Medical Microbiology and Immunity

Unit code: HBM2105 | Study level: Undergraduate
(One credit point is usually equivalent to one hour of study per week)
St Albans
RBM1528 - Human Physiology 2 or
RBF1310 - Biology 1
(Or equivalent to be determined by unit coordinator)


This unit of study will introduce students to the micro-organisms that cause human disease and the host’s immune response associated with micro-organism infection. The nature and classification of micro-organisms including bacteria, fungi, viruses, protozoa and helminths will be covered. The growth requirements of micro-organisms, microbial genetics and host-microbe interaction are discussed within the context of infection control. The source and mode of transmission of infectious agents and their health impacts are highlighted. Principles of safe clinical practice, antibiotics, epidemiology, and analytical methods are also covered. The application of microbiology in medicine, industry and biological products are emphasized. The basic concepts of immunology and how the individual components of the immune system work together to fight microbial infections will also be introduced.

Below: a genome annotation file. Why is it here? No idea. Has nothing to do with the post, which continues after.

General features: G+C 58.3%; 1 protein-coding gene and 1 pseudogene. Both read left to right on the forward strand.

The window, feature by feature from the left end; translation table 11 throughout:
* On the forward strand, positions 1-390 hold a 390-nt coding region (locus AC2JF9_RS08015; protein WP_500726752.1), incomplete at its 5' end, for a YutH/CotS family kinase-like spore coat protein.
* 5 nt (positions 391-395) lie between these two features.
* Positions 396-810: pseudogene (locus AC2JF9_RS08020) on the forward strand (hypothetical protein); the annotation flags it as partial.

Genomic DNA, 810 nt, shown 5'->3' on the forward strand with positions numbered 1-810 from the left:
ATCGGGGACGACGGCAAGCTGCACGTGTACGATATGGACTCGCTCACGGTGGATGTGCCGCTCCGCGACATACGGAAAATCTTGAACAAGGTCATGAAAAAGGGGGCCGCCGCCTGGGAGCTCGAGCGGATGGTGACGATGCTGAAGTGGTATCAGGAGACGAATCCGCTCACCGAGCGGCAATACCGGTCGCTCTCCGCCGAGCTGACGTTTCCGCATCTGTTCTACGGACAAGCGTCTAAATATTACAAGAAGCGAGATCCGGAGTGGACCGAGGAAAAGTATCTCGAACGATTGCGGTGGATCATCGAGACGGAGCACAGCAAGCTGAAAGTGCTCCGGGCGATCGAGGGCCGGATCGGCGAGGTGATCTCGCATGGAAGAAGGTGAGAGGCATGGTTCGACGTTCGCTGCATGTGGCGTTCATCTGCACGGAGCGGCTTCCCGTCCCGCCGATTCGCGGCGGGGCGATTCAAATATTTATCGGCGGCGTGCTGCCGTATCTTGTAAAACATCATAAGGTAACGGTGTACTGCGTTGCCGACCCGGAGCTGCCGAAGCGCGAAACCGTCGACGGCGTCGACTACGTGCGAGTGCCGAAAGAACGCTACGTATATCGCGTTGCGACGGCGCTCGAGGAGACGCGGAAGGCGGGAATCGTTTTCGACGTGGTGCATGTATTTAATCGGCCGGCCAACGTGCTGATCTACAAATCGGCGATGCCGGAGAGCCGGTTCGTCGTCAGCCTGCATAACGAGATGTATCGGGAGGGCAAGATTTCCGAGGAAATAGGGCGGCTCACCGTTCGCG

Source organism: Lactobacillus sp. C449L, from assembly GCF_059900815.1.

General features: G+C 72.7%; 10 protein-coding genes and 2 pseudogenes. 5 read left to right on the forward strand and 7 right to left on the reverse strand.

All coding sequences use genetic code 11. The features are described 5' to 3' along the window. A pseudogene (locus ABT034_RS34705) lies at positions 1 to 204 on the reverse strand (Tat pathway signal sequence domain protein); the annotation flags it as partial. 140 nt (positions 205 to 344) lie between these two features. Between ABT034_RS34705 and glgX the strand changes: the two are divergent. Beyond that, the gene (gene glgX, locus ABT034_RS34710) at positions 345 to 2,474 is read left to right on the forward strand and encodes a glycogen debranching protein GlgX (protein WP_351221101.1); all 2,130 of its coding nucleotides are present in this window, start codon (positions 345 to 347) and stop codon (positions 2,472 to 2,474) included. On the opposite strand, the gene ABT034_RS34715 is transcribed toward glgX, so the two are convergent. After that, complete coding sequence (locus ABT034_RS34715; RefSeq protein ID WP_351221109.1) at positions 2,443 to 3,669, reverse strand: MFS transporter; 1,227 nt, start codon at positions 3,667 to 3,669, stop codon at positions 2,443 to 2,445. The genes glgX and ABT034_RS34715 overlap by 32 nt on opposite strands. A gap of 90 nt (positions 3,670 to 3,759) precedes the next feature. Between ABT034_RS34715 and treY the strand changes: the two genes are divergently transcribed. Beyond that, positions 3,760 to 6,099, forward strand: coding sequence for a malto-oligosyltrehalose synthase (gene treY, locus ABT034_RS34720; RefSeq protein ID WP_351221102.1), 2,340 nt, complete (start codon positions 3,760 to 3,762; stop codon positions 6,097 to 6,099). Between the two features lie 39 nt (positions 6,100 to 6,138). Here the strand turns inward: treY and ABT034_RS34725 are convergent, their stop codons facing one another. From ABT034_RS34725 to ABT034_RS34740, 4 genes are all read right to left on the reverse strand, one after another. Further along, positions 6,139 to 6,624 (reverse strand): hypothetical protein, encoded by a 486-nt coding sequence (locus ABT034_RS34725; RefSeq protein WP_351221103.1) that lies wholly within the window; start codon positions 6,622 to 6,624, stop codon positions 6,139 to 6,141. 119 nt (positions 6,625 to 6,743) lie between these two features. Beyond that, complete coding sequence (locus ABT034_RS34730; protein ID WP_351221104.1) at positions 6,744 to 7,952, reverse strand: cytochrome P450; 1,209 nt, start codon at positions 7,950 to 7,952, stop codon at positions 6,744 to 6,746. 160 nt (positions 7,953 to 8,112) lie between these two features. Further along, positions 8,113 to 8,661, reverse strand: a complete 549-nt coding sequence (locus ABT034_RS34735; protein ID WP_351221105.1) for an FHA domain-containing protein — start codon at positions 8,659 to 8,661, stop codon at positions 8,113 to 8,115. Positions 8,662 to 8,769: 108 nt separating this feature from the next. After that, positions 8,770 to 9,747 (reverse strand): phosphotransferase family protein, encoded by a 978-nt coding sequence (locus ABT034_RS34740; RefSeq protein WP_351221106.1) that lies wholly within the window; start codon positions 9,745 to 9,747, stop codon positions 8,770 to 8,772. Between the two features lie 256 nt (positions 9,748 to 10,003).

Learning Outcomes

On successful completion of this unit, students will be able to:

  1. Identify and describe the differences of main groups of microorganisms, including bacteria, viruses, fungi, protozoa and helminths;
  2. Discuss the growth and transmission of microorganisms associated with human health;
  3. Assess the role of infection control in microbial disease prevention;
  4. Evaluate fundamental knowledge of microbial genetics;
  5. Contextualise the host defence mechanisms associated with microbial infections; and
  6. Discuss the importance of microbiome, chemotherapeutic agents and epidemiology, and their relevance to health.

Study as a single unit

This unit can be studied on its own, without enrolling in a full degree.

Learn more about single units of study at VU


For Melbourne campuses

Assessment type: Test
Grade: 25%
Two (2) Topic Tests (30 minutes each)
Assessment type: Report
Grade: 30%
Two (2) Laboratory Reports (800 words each)
Assessment type: Case Study
Grade: 45%
Case Study (1.5 hours)

Required reading

Microbiology: an Introduction
Tortora, G.J., Funke, B.R. & Case, C.L. (2018)| Redwood City, California

As part of a course

This unit is studied as part of the following course(s):

Search for units, majors & minors